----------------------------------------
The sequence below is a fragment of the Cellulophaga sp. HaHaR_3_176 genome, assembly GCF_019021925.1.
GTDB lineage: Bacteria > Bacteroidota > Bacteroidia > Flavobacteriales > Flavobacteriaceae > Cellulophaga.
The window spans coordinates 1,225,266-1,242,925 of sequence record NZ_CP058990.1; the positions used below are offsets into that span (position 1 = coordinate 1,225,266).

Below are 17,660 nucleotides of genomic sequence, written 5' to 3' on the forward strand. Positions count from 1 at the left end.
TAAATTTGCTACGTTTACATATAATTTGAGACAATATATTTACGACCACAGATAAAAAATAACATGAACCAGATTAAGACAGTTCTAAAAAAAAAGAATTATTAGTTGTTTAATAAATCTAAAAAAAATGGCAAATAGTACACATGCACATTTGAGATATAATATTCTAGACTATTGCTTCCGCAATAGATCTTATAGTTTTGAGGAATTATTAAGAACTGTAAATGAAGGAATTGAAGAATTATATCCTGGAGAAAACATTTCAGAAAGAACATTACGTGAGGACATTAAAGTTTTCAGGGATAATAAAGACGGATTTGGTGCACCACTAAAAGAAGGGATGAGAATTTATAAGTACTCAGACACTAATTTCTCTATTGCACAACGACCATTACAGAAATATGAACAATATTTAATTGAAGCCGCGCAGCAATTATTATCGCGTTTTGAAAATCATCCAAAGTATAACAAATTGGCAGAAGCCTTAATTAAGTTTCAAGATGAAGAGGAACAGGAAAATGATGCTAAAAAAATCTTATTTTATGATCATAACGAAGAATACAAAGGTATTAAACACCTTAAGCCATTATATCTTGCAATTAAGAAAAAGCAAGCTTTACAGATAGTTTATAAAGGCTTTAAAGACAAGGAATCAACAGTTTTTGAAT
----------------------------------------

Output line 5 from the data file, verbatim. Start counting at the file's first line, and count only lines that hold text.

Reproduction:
TAAATTTGCTACGTTTACATATAATTTGAGACAATATATTTACGACCACAGATAAAAAATAACATGAACCAGATTAAGACAGTTCTAAAAAAAAAGAATTATTAGTTGTTTAATAAATCTAAAAAAAATGGCAAATAGTACACATGCACATTTGAGATATAATATTCTAGACTATTGCTTCCGCAATAGATCTTATAGTTTTGAGGAATTATTAAGAACTGTAAATGAAGGAATTGAAGAATTATATCCTGGAGAAAACATTTCAGAAAGAACATTACGTGAGGACATTAAAGTTTTCAGGGATAATAAAGACGGATTTGGTGCACCACTAAAAGAAGGGATGAGAATTTATAAGTACTCAGACACTAATTTCTCTATTGCACAACGACCATTACAGAAATATGAACAATATTTAATTGAAGCCGCGCAGCAATTATTATCGCGTTTTGAAAATCATCCAAAGTATAACAAATTGGCAGAAGCCTTAATTAAGTTTCAAGATGAAGAGGAACAGGAAAATGATGCTAAAAAAATCTTATTTTATGATCATAACGAAGAATACAAAGGTATTAAACACCTTAAGCCATTATATCTTGCAATTAAGAAAAAGCAAGCTTTACAGATAGTTTATAAAGGCTTTAAAGACAAGGAATCAACAGTTTTTGAAT